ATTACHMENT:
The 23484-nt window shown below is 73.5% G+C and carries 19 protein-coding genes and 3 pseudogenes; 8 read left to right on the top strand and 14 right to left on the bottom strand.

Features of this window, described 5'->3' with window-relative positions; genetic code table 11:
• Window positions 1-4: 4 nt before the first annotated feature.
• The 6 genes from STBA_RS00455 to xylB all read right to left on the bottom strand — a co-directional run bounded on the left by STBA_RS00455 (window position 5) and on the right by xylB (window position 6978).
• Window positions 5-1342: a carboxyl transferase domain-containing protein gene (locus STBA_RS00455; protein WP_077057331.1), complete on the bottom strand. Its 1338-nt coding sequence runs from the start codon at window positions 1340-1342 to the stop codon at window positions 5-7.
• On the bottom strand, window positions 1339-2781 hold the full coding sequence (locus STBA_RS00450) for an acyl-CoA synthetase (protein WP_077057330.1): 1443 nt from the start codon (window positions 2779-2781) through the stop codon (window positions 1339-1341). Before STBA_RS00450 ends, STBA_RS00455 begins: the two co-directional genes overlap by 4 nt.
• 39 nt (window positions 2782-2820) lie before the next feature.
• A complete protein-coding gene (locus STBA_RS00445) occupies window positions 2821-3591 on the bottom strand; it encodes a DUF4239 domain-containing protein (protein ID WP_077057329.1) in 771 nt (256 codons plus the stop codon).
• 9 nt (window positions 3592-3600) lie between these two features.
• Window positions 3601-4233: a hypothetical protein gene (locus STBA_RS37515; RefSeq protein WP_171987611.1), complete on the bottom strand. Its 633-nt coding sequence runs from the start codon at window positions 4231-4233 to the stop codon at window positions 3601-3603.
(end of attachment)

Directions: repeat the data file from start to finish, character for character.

The 23484-nt window shown below is 73.5% G+C and carries 19 protein-coding genes and 3 pseudogenes; 8 read left to right on the top strand and 14 right to left on the bottom strand.

Features of this window, described 5'->3' with window-relative positions; genetic code table 11:
• Window positions 1-4: 4 nt before the first annotated feature.
• The 6 genes from STBA_RS00455 to xylB all read right to left on the bottom strand — a co-directional run bounded on the left by STBA_RS00455 (window position 5) and on the right by xylB (window position 6978).
• Window positions 5-1342: a carboxyl transferase domain-containing protein gene (locus STBA_RS00455; protein WP_077057331.1), complete on the bottom strand. Its 1338-nt coding sequence runs from the start codon at window positions 1340-1342 to the stop codon at window positions 5-7.
• On the bottom strand, window positions 1339-2781 hold the full coding sequence (locus STBA_RS00450) for an acyl-CoA synthetase (protein WP_077057330.1): 1443 nt from the start codon (window positions 2779-2781) through the stop codon (window positions 1339-1341). Before STBA_RS00450 ends, STBA_RS00455 begins: the two co-directional genes overlap by 4 nt.
• 39 nt (window positions 2782-2820) lie before the next feature.
• A complete protein-coding gene (locus STBA_RS00445) occupies window positions 2821-3591 on the bottom strand; it encodes a DUF4239 domain-containing protein (protein ID WP_077057329.1) in 771 nt (256 codons plus the stop codon).
• 9 nt (window positions 3592-3600) lie between these two features.
• Window positions 3601-4233: a hypothetical protein gene (locus STBA_RS37515; RefSeq protein WP_171987611.1), complete on the bottom strand. Its 633-nt coding sequence runs from the start codon at window positions 4231-4233 to the stop codon at window positions 3601-3603.